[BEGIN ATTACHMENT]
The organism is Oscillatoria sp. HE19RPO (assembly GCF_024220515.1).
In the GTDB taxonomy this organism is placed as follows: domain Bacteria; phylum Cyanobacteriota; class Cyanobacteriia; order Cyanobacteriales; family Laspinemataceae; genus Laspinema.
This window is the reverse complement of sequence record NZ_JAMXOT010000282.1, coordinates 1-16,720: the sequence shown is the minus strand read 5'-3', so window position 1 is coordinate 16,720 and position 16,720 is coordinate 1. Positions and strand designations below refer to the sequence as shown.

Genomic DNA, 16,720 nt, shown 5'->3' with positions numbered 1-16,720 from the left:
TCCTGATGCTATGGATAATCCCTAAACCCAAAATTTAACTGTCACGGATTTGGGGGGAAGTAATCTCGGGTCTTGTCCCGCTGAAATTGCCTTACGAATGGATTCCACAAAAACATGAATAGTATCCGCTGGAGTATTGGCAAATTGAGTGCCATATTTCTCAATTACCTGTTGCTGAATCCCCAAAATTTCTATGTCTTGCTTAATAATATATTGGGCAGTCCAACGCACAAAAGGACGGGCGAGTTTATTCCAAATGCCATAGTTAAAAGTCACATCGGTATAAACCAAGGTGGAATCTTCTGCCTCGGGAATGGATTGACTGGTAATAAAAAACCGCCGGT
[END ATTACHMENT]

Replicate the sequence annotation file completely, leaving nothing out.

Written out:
The organism is Oscillatoria sp. HE19RPO (assembly GCF_024220515.1).
In the GTDB taxonomy this organism is placed as follows: domain Bacteria; phylum Cyanobacteriota; class Cyanobacteriia; order Cyanobacteriales; family Laspinemataceae; genus Laspinema.
This window is the reverse complement of sequence record NZ_JAMXOT010000282.1, coordinates 1-16,720: the sequence shown is the minus strand read 5'-3', so window position 1 is coordinate 16,720 and position 16,720 is coordinate 1. Positions and strand designations below refer to the sequence as shown.

Genomic DNA, 16,720 nt, shown 5'->3' with positions numbered 1-16,720 from the left:
TCCTGATGCTATGGATAATCCCTAAACCCAAAATTTAACTGTCACGGATTTGGGGGGAAGTAATCTCGGGTCTTGTCCCGCTGAAATTGCCTTACGAATGGATTCCACAAAAACATGAATAGTATCCGCTGGAGTATTGGCAAATTGAGTGCCATATTTCTCAATTACCTGTTGCTGAATCCCCAAAATTTCTATGTCTTGCTTAATAATATATTGGGCAGTCCAACGCACAAAAGGACGGGCGAGTTTATTCCAAATGCCATAGTTAAAAGTCACATCGGTATAAACCAAGGTGGAATCTTCTGCCTCGGGAATGGATTGACTGGTAATAAAAAACCGCCGGT